Quote of the Day:

For today, at least, we return to being a nation of laws.

 —Keith Koffler at White House Dossier

I can’t think of a better way to sum up a federal judge’s injunction temporarily halting President Obama’s unilateral moves on immigration.

Before somebody on the left starts hollering about judicial activism, let me say that this is what a judge is supposed to do: make sure that actions are consonant with the Constitution.

U.S. District Judge Andrew Hanen has at the request of twenty-six states granted a temporary injunction to implementation of President Obama’s pen and pencil abrogation of U.S. immigration law.  Fox reports:

[Judge Hanen] wrote in a memorandum accompanying his order that the lawsuit should go forward and that without a preliminary injunction the states will "suffer irreparable harm in this case."

"The genie would be impossible to put back into the bottle," he wrote, adding that he agreed with the plaintiffs' argument that legalizing the presence of millions of people is a "virtually irreversible" action.

In their request for the injunction, the coalition [of twenty-six states] said it was necessary because it would be "difficult or impossible to undo the President's lawlessness after the Defendants start granting applications for deferred action."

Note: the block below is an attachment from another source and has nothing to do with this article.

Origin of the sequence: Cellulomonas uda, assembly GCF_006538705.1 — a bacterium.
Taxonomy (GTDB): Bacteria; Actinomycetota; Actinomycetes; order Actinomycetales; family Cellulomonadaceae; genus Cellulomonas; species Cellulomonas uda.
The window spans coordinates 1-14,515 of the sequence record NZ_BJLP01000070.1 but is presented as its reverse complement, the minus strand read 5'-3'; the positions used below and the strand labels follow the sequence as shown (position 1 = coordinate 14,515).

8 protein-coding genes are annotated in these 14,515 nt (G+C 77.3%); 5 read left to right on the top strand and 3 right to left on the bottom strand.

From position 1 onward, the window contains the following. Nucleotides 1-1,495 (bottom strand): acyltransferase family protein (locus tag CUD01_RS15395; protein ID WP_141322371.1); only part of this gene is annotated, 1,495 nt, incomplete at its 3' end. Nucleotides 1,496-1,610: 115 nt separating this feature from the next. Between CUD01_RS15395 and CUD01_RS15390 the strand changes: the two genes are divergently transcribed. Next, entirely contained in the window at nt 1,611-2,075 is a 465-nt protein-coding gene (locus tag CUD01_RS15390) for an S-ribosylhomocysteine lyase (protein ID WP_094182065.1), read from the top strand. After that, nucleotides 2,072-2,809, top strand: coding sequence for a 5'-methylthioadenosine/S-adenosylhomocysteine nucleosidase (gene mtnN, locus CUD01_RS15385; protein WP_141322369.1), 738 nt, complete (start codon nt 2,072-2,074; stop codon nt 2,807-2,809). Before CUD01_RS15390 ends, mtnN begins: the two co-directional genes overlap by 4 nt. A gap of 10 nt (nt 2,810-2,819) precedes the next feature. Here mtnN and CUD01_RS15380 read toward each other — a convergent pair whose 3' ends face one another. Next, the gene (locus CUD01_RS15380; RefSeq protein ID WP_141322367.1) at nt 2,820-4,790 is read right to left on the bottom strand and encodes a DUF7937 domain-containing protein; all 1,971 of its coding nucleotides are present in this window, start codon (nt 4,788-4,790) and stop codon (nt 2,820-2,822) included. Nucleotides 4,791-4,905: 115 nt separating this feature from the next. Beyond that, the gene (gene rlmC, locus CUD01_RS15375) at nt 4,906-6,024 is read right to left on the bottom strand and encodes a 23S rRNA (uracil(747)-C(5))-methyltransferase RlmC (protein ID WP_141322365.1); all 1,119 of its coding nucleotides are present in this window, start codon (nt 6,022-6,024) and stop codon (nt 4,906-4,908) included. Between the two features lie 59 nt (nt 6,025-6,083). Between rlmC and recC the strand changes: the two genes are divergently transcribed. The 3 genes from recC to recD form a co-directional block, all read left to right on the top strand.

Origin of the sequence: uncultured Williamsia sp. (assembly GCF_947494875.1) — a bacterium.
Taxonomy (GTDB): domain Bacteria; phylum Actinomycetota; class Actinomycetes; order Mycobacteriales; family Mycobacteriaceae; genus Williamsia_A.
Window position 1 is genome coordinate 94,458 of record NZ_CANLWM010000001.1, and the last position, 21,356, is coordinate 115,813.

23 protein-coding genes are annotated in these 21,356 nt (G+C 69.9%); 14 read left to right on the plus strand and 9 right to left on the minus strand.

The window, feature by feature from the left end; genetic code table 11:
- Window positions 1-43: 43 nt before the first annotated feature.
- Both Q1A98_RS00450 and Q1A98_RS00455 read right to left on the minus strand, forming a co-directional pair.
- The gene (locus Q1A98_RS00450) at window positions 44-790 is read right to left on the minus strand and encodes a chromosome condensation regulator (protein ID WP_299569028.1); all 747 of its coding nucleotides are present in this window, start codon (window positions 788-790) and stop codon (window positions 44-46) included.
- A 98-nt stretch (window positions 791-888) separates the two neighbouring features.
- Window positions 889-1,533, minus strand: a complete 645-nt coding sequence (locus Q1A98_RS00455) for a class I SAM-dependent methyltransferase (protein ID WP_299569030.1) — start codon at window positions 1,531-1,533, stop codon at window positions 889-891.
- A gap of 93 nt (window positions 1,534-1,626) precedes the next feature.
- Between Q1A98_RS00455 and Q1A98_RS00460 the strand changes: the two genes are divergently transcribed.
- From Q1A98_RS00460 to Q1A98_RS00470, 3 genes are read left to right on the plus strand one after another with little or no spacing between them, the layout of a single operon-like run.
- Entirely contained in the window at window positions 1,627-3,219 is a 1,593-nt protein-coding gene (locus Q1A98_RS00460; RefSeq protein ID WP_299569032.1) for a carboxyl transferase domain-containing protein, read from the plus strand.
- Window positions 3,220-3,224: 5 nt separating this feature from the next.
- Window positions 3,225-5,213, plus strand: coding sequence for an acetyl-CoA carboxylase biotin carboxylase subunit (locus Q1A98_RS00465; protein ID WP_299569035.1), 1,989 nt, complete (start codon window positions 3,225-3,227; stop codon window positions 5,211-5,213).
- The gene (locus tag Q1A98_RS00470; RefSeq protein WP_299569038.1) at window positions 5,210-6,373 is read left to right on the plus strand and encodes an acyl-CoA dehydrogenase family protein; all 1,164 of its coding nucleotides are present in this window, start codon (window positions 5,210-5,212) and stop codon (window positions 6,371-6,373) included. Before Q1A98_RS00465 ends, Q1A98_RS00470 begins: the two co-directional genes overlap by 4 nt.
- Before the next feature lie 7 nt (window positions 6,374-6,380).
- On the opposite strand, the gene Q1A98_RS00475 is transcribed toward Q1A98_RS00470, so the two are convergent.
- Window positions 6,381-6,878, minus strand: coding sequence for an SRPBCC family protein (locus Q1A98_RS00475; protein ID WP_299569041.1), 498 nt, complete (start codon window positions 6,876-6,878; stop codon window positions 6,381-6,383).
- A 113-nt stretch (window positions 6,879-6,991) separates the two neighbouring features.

I suspect that is what the Obama administration was counting on—the genie would be out of the bottle and it would be impossible to reassert U.S. immigration law. President Obama would unilaterally have changed the law, in effect, without every going to Congress.

President Obama had issued orders to expand a program to halt deportation of young people who were brought to the U.S. illegally and to extend deportation protections on people who have been here some time.This delays the implementaiton of these presidential actions–assuming the White House deigns to comply. It is possible to sympathize with the young people (and indeed the older ones) without further believing we suddenly live in a monarchy where President Obama gets unilaterally take actions that were not permitted in the republic founded upon the Constitution.

Koffler observes:

This is pretty significant. Do I know that because I an immigration lawyer? No. But I can tell because the White House released a statement at 2:30 in the morning vowing to appeal the decision.